No game is without its faults however, Border Break’s are relatively few though. Most notably of which is the mouse’s incredibly short cable, as you will initially be pulling on it much like you would on a PC back home only for it not to give way. In truth, it can be quite annoying initially but after further play you adapt to make smaller and more precise movements, which arguably suit the game more as you then use the boost dash as it was probably intended. Secondly, whilst this is a game using a new Sega arcade board it’s not exactly graphically cutting edge. By no means is it ugly but compared to many 360 or PS3 games, Border Break looks a bit dated in places (though not in the mecha department, as they all look pretty fabulous). That said, most modern console games don’t run at 60fps nor promise a lag free online setup (not to mention most are upscaled from a non-HD resolution these days), so whilst the environments have some texture tiling in places it’s forgiveable considering how fluidly the game operates on a functional level.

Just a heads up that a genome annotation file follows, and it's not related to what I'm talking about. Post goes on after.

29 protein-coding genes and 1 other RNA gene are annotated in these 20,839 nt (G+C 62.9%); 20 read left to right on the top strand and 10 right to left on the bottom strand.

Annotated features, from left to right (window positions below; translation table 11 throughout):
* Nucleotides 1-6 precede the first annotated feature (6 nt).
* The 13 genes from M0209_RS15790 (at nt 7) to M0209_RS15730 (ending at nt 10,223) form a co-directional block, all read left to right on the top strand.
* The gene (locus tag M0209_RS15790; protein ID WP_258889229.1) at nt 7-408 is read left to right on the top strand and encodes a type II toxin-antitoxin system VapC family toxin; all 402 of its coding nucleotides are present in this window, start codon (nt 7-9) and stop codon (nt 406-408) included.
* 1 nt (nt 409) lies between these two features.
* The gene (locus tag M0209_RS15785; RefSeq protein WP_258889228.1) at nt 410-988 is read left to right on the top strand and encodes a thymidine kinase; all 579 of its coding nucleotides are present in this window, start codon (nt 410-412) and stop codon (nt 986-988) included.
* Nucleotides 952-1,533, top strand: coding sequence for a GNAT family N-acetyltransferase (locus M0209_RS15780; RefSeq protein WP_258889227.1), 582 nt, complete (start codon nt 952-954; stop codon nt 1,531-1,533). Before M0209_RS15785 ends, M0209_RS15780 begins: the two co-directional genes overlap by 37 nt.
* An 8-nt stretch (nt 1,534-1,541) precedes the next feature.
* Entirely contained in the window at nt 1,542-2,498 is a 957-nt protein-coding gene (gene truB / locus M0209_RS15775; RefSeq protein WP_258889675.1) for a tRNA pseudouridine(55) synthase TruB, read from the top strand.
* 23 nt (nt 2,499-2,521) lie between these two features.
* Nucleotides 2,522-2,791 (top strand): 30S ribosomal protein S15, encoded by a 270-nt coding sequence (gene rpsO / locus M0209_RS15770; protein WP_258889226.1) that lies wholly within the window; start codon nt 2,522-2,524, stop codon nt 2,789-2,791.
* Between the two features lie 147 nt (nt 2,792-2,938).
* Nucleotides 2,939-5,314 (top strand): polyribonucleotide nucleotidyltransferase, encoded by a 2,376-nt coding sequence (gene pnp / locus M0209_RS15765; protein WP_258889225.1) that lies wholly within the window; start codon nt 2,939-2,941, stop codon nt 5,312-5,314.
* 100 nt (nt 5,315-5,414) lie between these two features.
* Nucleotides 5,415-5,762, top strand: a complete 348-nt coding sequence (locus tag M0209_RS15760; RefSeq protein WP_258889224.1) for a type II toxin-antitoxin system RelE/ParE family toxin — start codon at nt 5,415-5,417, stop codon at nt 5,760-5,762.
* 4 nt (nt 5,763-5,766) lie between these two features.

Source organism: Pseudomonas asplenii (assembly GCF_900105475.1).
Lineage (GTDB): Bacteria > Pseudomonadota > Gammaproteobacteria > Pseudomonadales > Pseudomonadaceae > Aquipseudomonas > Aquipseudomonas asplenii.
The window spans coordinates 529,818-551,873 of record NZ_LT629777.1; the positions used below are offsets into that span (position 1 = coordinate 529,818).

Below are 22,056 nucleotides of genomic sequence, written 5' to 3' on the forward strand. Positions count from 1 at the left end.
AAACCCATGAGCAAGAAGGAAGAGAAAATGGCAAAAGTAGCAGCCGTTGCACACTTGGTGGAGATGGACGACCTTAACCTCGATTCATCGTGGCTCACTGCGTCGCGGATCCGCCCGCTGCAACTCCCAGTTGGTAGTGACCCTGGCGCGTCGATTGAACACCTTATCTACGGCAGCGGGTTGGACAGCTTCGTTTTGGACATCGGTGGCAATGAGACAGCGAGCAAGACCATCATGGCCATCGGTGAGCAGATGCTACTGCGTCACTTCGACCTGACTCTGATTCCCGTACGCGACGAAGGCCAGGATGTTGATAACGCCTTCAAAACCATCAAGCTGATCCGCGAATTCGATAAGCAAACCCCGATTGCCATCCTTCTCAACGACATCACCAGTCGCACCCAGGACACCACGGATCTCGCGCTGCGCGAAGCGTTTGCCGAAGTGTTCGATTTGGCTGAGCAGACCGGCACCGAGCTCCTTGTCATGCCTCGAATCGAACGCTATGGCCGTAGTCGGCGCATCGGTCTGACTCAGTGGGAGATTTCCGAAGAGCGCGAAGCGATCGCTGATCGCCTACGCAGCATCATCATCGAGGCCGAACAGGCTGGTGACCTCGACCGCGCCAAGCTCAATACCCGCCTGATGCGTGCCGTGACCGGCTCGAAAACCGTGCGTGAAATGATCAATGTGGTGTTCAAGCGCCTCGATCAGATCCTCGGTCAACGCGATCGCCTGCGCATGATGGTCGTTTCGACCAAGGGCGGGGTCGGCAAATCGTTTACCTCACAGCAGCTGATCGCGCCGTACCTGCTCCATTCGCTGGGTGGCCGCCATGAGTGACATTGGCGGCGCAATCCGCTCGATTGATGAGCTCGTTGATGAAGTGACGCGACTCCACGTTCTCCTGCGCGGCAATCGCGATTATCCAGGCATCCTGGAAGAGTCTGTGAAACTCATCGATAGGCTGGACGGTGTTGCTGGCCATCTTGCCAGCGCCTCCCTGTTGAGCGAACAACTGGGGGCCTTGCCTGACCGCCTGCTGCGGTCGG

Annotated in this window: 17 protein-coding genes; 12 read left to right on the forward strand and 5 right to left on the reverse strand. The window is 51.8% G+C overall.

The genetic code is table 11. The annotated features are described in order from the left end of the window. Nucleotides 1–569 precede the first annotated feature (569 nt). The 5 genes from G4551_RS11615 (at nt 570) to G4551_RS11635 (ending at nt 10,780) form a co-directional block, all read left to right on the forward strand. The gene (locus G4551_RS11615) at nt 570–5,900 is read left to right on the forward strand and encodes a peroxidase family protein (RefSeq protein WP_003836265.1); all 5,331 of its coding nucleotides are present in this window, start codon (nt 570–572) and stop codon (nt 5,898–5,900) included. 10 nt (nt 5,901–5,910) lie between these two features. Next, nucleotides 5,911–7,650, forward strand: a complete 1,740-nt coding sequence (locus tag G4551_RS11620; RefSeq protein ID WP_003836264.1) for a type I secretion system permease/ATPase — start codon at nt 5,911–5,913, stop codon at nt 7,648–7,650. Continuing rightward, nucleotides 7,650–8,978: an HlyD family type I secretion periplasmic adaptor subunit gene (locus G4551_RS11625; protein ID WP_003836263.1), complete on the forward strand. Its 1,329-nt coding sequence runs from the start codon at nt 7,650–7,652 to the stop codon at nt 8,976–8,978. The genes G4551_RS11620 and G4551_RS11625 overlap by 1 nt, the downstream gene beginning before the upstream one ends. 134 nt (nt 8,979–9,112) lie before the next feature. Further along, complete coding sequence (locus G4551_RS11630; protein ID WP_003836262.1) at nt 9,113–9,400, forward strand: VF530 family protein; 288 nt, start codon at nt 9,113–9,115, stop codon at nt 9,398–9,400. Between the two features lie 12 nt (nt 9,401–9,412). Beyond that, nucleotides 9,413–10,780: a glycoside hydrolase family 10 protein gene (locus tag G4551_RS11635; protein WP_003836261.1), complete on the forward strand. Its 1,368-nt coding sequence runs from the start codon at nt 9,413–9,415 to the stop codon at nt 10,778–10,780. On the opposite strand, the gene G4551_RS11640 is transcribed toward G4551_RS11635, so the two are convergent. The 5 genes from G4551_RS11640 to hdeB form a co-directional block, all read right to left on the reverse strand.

The final issue is ultimately Border Break is an expensive arcade game, some may have issue with paying for gaming time rather than a credit that you can hold onto via your skill alone (much like Virtual On or any other arcade versus game). Not to mention having to pay for your blast runner’s new parts with actual cash could rub some up the wrong way. The truth is that in this department your mileage will vary, we found no issue with the approach to game currency but we do appreciate that money doesn’t exactly grow on trees either. Regardless of these faults, Border Break doesn’t labour under them in any real way. As the game is functionally very well crafted and that alone is a refreshing enough to render the above issues a tad moot, in our eyes at least.